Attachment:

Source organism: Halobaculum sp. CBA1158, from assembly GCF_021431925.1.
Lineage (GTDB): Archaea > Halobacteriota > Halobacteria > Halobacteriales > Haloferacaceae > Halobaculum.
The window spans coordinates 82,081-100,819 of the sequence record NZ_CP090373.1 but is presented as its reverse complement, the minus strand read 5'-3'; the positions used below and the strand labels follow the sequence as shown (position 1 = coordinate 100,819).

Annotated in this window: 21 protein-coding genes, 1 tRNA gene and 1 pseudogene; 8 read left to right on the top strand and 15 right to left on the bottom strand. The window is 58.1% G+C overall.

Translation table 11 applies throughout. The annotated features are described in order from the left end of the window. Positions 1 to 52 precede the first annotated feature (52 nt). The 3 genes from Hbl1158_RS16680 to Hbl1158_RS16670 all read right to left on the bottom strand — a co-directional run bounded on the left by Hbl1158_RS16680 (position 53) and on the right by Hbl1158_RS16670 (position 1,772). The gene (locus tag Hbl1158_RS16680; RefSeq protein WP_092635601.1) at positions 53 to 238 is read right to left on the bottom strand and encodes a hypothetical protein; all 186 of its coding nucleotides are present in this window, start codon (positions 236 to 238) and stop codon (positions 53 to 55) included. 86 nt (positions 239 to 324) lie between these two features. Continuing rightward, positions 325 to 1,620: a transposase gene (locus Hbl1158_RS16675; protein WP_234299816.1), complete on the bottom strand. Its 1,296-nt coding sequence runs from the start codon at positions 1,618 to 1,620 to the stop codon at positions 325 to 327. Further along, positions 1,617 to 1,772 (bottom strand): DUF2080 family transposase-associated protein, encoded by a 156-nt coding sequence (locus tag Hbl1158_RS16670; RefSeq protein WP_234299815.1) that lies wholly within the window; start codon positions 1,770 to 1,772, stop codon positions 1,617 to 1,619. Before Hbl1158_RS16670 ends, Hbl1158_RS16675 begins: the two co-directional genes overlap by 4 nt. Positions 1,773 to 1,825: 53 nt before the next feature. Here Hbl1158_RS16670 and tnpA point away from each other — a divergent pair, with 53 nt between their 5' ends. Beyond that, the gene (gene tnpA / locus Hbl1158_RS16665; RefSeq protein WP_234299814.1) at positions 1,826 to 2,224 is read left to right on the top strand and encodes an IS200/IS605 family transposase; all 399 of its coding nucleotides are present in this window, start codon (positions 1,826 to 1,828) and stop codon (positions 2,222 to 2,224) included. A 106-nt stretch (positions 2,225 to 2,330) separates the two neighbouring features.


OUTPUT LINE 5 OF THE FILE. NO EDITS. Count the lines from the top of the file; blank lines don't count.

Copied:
Translation table 11 applies throughout. The annotated features are described in order from the left end of the window. Positions 1 to 52 precede the first annotated feature (52 nt). The 3 genes from Hbl1158_RS16680 to Hbl1158_RS16670 all read right to left on the bottom strand — a co-directional run bounded on the left by Hbl1158_RS16680 (position 53) and on the right by Hbl1158_RS16670 (position 1,772). The gene (locus tag Hbl1158_RS16680; RefSeq protein WP_092635601.1) at positions 53 to 238 is read right to left on the bottom strand and encodes a hypothetical protein; all 186 of its coding nucleotides are present in this window, start codon (positions 236 to 238) and stop codon (positions 53 to 55) included. 86 nt (positions 239 to 324) lie between these two features. Continuing rightward, positions 325 to 1,620: a transposase gene (locus Hbl1158_RS16675; protein WP_234299816.1), complete on the bottom strand. Its 1,296-nt coding sequence runs from the start codon at positions 1,618 to 1,620 to the stop codon at positions 325 to 327. Further along, positions 1,617 to 1,772 (bottom strand): DUF2080 family transposase-associated protein, encoded by a 156-nt coding sequence (locus tag Hbl1158_RS16670; RefSeq protein WP_234299815.1) that lies wholly within the window; start codon positions 1,770 to 1,772, stop codon positions 1,617 to 1,619. Before Hbl1158_RS16670 ends, Hbl1158_RS16675 begins: the two co-directional genes overlap by 4 nt. Positions 1,773 to 1,825: 53 nt before the next feature. Here Hbl1158_RS16670 and tnpA point away from each other — a divergent pair, with 53 nt between their 5' ends. Beyond that, the gene (gene tnpA / locus Hbl1158_RS16665; RefSeq protein WP_234299814.1) at positions 1,826 to 2,224 is read left to right on the top strand and encodes an IS200/IS605 family transposase; all 399 of its coding nucleotides are present in this window, start codon (positions 1,826 to 1,828) and stop codon (positions 2,222 to 2,224) included. A 106-nt stretch (positions 2,225 to 2,330) separates the two neighbouring features.